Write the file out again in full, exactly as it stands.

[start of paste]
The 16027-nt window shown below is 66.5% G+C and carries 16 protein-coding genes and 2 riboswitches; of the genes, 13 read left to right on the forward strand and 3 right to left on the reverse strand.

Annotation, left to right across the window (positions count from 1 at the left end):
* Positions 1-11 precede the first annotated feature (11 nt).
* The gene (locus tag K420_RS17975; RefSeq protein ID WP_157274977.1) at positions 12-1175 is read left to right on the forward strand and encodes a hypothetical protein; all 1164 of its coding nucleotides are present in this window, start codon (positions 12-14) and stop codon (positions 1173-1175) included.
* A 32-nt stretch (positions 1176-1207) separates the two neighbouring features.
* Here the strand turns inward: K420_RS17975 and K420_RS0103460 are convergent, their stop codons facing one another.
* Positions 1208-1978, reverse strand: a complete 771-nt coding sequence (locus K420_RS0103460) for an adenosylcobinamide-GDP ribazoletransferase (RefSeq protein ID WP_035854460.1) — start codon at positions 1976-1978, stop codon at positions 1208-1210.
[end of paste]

The 16027-nt window shown below is 66.5% G+C and carries 16 protein-coding genes and 2 riboswitches; of the genes, 13 read left to right on the forward strand and 3 right to left on the reverse strand.

Annotation, left to right across the window (positions count from 1 at the left end):
* Positions 1-11 precede the first annotated feature (11 nt).
* The gene (locus tag K420_RS17975; RefSeq protein ID WP_157274977.1) at positions 12-1175 is read left to right on the forward strand and encodes a hypothetical protein; all 1164 of its coding nucleotides are present in this window, start codon (positions 12-14) and stop codon (positions 1173-1175) included.
* A 32-nt stretch (positions 1176-1207) separates the two neighbouring features.
* Here the strand turns inward: K420_RS17975 and K420_RS0103460 are convergent, their stop codons facing one another.
* Positions 1208-1978, reverse strand: a complete 771-nt coding sequence (locus K420_RS0103460) for an adenosylcobinamide-GDP ribazoletransferase (RefSeq protein ID WP_035854460.1) — start codon at positions 1976-1978, stop codon at positions 1208-1210.